Learner's Permit

HOW I LEARNED TO DRIVE
By Paula Vogel
Repertory Theatre of St. Louis
Studio Theatre

Paula Vogel's How I Learned to Drive is more than just another story about a man molesting a young girl -- in this case, an uncle obsessed with his niece. What makes it more lies first in Vogel's script. But it lies equally in what Seana McKenna brings out of that script in her performance as the niece in the current production in the Rep Studio. Li'l Bit, grown up and moving into middle age, narrates for us the history of her relations with her Uncle Peck. McKenna traces Li'l Bit's growing understanding both of the damage the relationship did to her and of how it was allowed to happen. The actor gives full value to the humor and understanding in the lines playwright Vogel hands this grown woman as she untangles the mingled threads of sweetness and pain in her teenage years. McKenna brings equally alive the young Li'l Bit, from the 11-year-old eager to spend more time with her sympathetic Uncle Peck to the college freshman at last coming to grips with the damage Uncle Peck has done to her and trying to free herself from his hold on her. Though it's only January, I'm ready to declare McKenna's one of the great performances of 1999.

But her performance would lose much of its complexity without the work of Tom Stechschulte as Uncle Peck. Peck is a Southern boy who has married into a Maryland family, and Stechschulte invests him with the same masculine Southern charm he brought to Atticus Finch in the Rep's production of To Kill a Mockingbird. Peck is the only one in Li'l Bit's crude family who supports her desire to go to college and study literature. But if she has, as he says, a fire in her brain, he has a fire in his heart. Only liquor or Li'l Bit can dampen the flames. In exchange for his promise not to drink, Li'l Bit agrees to meet him once a week for "driving lessons." He insists that he will not do anything she does not want, that he will do only what she permits him to do. Because she doesn't want to hurt the one person who seems to understand her, and because he is innately attractive, Li'l Bit succumbs to the pressure. Stechschulte makes Peck such an ambiguous figure that when Li'l Bit finally rejects him, his collapse, rendered by the actor with the most subtle strokes, breaks your heart even as you rejoice that he gets the fate he deserves.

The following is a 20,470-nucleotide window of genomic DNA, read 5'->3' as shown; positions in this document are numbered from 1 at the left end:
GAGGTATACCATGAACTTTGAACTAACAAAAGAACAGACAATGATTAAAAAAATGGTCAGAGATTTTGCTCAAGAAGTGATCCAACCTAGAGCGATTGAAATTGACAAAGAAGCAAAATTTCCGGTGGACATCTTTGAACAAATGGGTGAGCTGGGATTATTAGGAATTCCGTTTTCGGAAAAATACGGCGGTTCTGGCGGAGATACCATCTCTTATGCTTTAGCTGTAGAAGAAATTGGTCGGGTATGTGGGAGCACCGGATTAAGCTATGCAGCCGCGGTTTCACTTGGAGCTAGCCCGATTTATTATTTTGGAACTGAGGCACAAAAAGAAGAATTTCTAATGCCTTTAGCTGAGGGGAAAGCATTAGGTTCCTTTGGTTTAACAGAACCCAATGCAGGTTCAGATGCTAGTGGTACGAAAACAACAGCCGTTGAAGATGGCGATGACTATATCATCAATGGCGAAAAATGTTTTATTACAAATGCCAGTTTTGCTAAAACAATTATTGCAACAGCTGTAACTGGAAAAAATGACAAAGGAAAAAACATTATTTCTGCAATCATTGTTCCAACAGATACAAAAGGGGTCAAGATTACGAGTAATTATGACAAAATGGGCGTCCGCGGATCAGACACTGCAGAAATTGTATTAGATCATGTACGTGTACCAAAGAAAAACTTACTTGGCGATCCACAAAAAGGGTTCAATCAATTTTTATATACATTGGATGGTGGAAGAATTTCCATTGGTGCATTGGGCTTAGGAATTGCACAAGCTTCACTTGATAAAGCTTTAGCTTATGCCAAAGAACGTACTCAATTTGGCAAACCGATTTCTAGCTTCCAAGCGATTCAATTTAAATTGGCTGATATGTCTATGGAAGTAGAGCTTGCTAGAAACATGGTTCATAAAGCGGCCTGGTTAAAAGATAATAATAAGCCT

Vogel divides the other roles in Li'l Bit's story among three actors. At the Rep, Charles Towers directs most of their scenes in broad, almost caricatured fashion. Richard Elmore, Raye Lankford and Karen Garvey usually make these scenes work, but occasionally the humor seems forced, and the comic treatment weakens the intensity of Li'l Bit's dilemma. Lankford, though, is not weak at all when she quietly, politely, with fierce understatement, cries out the anguish of Peck's wife, only inches from her breaking point.

J. Bruce Summers puts this painfully conventional woman in a pink headband with a pink sweater over her shoulders, and, as with all his costumes, these touches are just right for the character. The simple panels of Bill Clarke's set and the fluid movement of Jackie Manassee's lights create a place for Li'l Bit's memories. Above all, Vogel's script and the performances of McKenna and Stechschulte make How I Learned to Drive rich, powerful drama.

70 HILL LANE
By Phelim McDermott, with Guy Dartnell and Steve Tiplady
Improbable Theatre at Edison Theatre's Ovations! Series

Phelim McDermott is a delightful storyteller. In fact, when 70 Hill Lane began last weekend at Washington U.'s Edison Theatre with McDermott sitting behind a table talking to us in his charming Manchester accent, I thought he might be a British Spalding Gray.

But then he began to crumple together the newspapers spread on the table. Suddenly they turned into the figure of a man, which McDermott and his two associates, Guy Dartnell and Steve Tiplady, manipulated like a puppet. Like the ancient Japanese storytellers who evolved the puppets of the Bunraku theater to act out their stories and who still recite the lines for the actors manipulated by three puppeteers, McDermott and his colleagues created visual aids for his stories as he told them. With a platform, four poles and cellophane tape, they evoked first McDermott's flat in London and then the three-story house in Manchester where he grew up and where a poltergeist flung things about when he was a lad. As Ben Park underlined the events musically, the three created McDermott's grandmother out of newspapers and the poltergeist itself out of tape. If they didn't quite evoke for me the mysterious reality of the spirit world, they did evoke the invigorating mystery and joy of artistic creation.

SHORT SEENS: The fledgling Echo Theatre Company, which mounted one production last season, now has a second piece on the boards. Again it's confident, carefully prepared work. The play, Low Level Panic, by British playwright Clara McIntyre, explores in ways both familiar and fresh how male desire shapes women's sense of self-worth. The script embodies three responses to this dilemma in its three characters. But it moves sluggishly, with little dramatic excitement among the three. More credit, then, to Amy Brixey, Danyel Read, Stefani Marion and their director, Eric J. Little, for giving the women lives worth attending to.

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